Friday, May 18, 2012

Sci-fi author explains straight white male privilege to gamers

First of all, let me say that I'm definitely NOT a game nerd. Its just not my thing and we'll leave it at that. But I am always interested in new ways to explain the concept of "privilege" in our culture. I ran across one today that definitely does that.

What I found is a blog post by sci-fi author John Scalzi. I'm also not much of a reader of that genre, but apparently he's a big deal in that world.

Here's how he uses the world of gaming to explain straight white male privilege (at least the parts I understand as a non-gamer).
I’ve been thinking of a way to explain to straight white men how life works for them, without invoking the dreaded word “privilege,” to which they react like vampires being fed a garlic tart at high noon. It’s not that the word “privilege” is incorrect, it’s that it’s not their word. When confronted with “privilege,” they fiddle with the word itself, and haul out the dictionaries and find every possible way to talk about the word but not any of the things the word signifies.

So, the challenge: how to get across the ideas bound up in the word “privilege,” in a way that your average straight white man will get, without freaking out about it?

Being a white guy who likes women, here’s how I would do it:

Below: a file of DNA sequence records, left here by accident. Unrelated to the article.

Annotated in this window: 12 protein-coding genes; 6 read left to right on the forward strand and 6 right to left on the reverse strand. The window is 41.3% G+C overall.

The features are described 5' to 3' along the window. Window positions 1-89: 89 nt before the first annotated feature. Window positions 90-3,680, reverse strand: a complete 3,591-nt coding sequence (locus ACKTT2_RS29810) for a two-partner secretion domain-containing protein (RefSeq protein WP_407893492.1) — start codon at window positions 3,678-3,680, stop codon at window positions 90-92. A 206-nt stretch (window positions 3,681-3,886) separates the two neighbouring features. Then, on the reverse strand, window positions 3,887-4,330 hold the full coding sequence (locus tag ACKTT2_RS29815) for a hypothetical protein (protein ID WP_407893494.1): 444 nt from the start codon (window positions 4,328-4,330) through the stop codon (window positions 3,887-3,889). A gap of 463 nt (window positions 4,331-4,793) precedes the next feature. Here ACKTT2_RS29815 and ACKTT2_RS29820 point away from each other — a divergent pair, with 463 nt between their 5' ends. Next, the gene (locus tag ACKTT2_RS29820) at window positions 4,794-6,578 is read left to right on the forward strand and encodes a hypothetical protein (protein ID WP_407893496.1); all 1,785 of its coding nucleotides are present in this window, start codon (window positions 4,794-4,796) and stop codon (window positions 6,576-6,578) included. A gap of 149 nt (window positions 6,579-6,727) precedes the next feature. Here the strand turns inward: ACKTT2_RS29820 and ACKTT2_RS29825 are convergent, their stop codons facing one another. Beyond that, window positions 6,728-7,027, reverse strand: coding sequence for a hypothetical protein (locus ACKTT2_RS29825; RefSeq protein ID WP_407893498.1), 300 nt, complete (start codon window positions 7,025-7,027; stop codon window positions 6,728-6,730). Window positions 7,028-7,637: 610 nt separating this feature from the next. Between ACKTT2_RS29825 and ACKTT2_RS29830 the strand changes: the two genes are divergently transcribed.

Dudes. Imagine life here in the US — or indeed, pretty much anywhere in the Western world — is a massive role playing game, like World of Warcraft except appallingly mundane, where most quests involve the acquisition of money, cell phones and donuts, although not always at the same time. Let’s call it The Real World. You have installed The Real World on your computer and are about to start playing, but first you go to the settings tab to bind your keys, fiddle with your defaults, and choose the difficulty setting for the game. Got it?

Okay: In the role playing game known as The Real World, “Straight White Male” is the lowest difficulty setting there is.

This means that the default behaviors for almost all the non-player characters in the game are easier on you than they would be otherwise. The default barriers for completions of quests are lower. Your leveling-up thresholds come more quickly. You automatically gain entry to some parts of the map that others have to work for. The game is easier to play, automatically, and when you need help, by default it’s easier to get...

You can lose playing on the lowest difficulty setting. The lowest difficulty setting is still the easiest setting to win on. The player who plays on the “Gay Minority Female” setting?Hardcore...

Oh, and one other thing. Remember when I said that you could choose your difficulty setting in The Real World? Well, I lied. In fact, the computer chooses the difficulty setting for you. You don’t get a choice; you just get what gets given to you at the start of the game, and then you have to deal with it.

So that’s “Straight White Male” for you in The Real World (and also, in the real world): The lowest difficulty setting there is. All things being equal, and even when they are not, if the computer — or life — assigns you the “Straight White Male” difficulty setting, then brother, you’ve caught a break.

Apparently the article stirred up quite the reaction. It got over 800 comments (before Scalzi had to shut them off) and over 100,000 hits.  He then wrote a follow-up article addressing some of the comments/questions that is also a good read.